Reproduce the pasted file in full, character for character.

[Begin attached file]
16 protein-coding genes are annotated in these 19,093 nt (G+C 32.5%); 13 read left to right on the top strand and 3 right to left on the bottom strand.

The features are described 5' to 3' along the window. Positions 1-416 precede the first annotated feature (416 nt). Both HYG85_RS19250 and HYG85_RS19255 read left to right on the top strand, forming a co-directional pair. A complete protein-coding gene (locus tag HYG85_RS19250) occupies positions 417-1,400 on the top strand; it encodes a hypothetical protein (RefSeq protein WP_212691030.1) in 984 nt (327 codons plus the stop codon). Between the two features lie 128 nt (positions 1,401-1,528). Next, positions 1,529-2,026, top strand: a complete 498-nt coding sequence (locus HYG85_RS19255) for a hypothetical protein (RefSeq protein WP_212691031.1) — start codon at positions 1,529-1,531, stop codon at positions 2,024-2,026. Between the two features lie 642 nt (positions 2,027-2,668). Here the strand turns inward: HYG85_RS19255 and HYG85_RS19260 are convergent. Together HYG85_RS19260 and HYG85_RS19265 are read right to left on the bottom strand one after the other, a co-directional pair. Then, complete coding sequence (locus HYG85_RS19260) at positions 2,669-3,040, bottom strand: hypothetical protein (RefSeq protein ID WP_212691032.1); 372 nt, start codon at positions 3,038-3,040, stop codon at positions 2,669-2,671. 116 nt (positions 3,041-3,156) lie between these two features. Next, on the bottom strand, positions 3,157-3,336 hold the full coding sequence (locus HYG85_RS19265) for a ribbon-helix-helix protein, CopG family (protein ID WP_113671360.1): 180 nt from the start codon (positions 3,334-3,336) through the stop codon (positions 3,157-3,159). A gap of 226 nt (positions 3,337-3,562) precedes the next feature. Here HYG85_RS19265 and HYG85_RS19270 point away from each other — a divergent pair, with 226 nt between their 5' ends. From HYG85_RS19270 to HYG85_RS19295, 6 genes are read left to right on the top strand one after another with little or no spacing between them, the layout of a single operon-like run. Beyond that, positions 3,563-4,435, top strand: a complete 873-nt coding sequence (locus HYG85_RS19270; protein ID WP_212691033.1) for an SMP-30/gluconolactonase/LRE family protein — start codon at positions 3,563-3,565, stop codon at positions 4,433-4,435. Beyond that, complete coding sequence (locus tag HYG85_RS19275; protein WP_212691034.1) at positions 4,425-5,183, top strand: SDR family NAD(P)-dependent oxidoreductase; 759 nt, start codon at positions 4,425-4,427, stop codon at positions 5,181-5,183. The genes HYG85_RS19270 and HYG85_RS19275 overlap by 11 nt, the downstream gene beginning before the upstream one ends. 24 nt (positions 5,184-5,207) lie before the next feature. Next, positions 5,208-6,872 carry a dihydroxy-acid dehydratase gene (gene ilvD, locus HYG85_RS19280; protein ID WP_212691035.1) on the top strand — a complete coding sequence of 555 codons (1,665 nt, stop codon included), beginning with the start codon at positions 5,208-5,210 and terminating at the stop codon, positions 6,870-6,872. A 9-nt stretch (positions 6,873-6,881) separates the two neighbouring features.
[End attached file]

16 protein-coding genes are annotated in these 19,093 nt (G+C 32.5%); 13 read left to right on the top strand and 3 right to left on the bottom strand.

The features are described 5' to 3' along the window. Positions 1-416 precede the first annotated feature (416 nt). Both HYG85_RS19250 and HYG85_RS19255 read left to right on the top strand, forming a co-directional pair. A complete protein-coding gene (locus tag HYG85_RS19250) occupies positions 417-1,400 on the top strand; it encodes a hypothetical protein (RefSeq protein WP_212691030.1) in 984 nt (327 codons plus the stop codon). Between the two features lie 128 nt (positions 1,401-1,528). Next, positions 1,529-2,026, top strand: a complete 498-nt coding sequence (locus HYG85_RS19255) for a hypothetical protein (RefSeq protein WP_212691031.1) — start codon at positions 1,529-1,531, stop codon at positions 2,024-2,026. Between the two features lie 642 nt (positions 2,027-2,668). Here the strand turns inward: HYG85_RS19255 and HYG85_RS19260 are convergent. Together HYG85_RS19260 and HYG85_RS19265 are read right to left on the bottom strand one after the other, a co-directional pair. Then, complete coding sequence (locus HYG85_RS19260) at positions 2,669-3,040, bottom strand: hypothetical protein (RefSeq protein ID WP_212691032.1); 372 nt, start codon at positions 3,038-3,040, stop codon at positions 2,669-2,671. 116 nt (positions 3,041-3,156) lie between these two features. Next, on the bottom strand, positions 3,157-3,336 hold the full coding sequence (locus HYG85_RS19265) for a ribbon-helix-helix protein, CopG family (protein ID WP_113671360.1): 180 nt from the start codon (positions 3,334-3,336) through the stop codon (positions 3,157-3,159). A gap of 226 nt (positions 3,337-3,562) precedes the next feature. Here HYG85_RS19265 and HYG85_RS19270 point away from each other — a divergent pair, with 226 nt between their 5' ends. From HYG85_RS19270 to HYG85_RS19295, 6 genes are read left to right on the top strand one after another with little or no spacing between them, the layout of a single operon-like run. Beyond that, positions 3,563-4,435, top strand: a complete 873-nt coding sequence (locus HYG85_RS19270; protein ID WP_212691033.1) for an SMP-30/gluconolactonase/LRE family protein — start codon at positions 3,563-3,565, stop codon at positions 4,433-4,435. Beyond that, complete coding sequence (locus tag HYG85_RS19275; protein WP_212691034.1) at positions 4,425-5,183, top strand: SDR family NAD(P)-dependent oxidoreductase; 759 nt, start codon at positions 4,425-4,427, stop codon at positions 5,181-5,183. The genes HYG85_RS19270 and HYG85_RS19275 overlap by 11 nt, the downstream gene beginning before the upstream one ends. 24 nt (positions 5,184-5,207) lie before the next feature. Next, positions 5,208-6,872 carry a dihydroxy-acid dehydratase gene (gene ilvD, locus HYG85_RS19280; protein ID WP_212691035.1) on the top strand — a complete coding sequence of 555 codons (1,665 nt, stop codon included), beginning with the start codon at positions 5,208-5,210 and terminating at the stop codon, positions 6,870-6,872. A 9-nt stretch (positions 6,873-6,881) separates the two neighbouring features.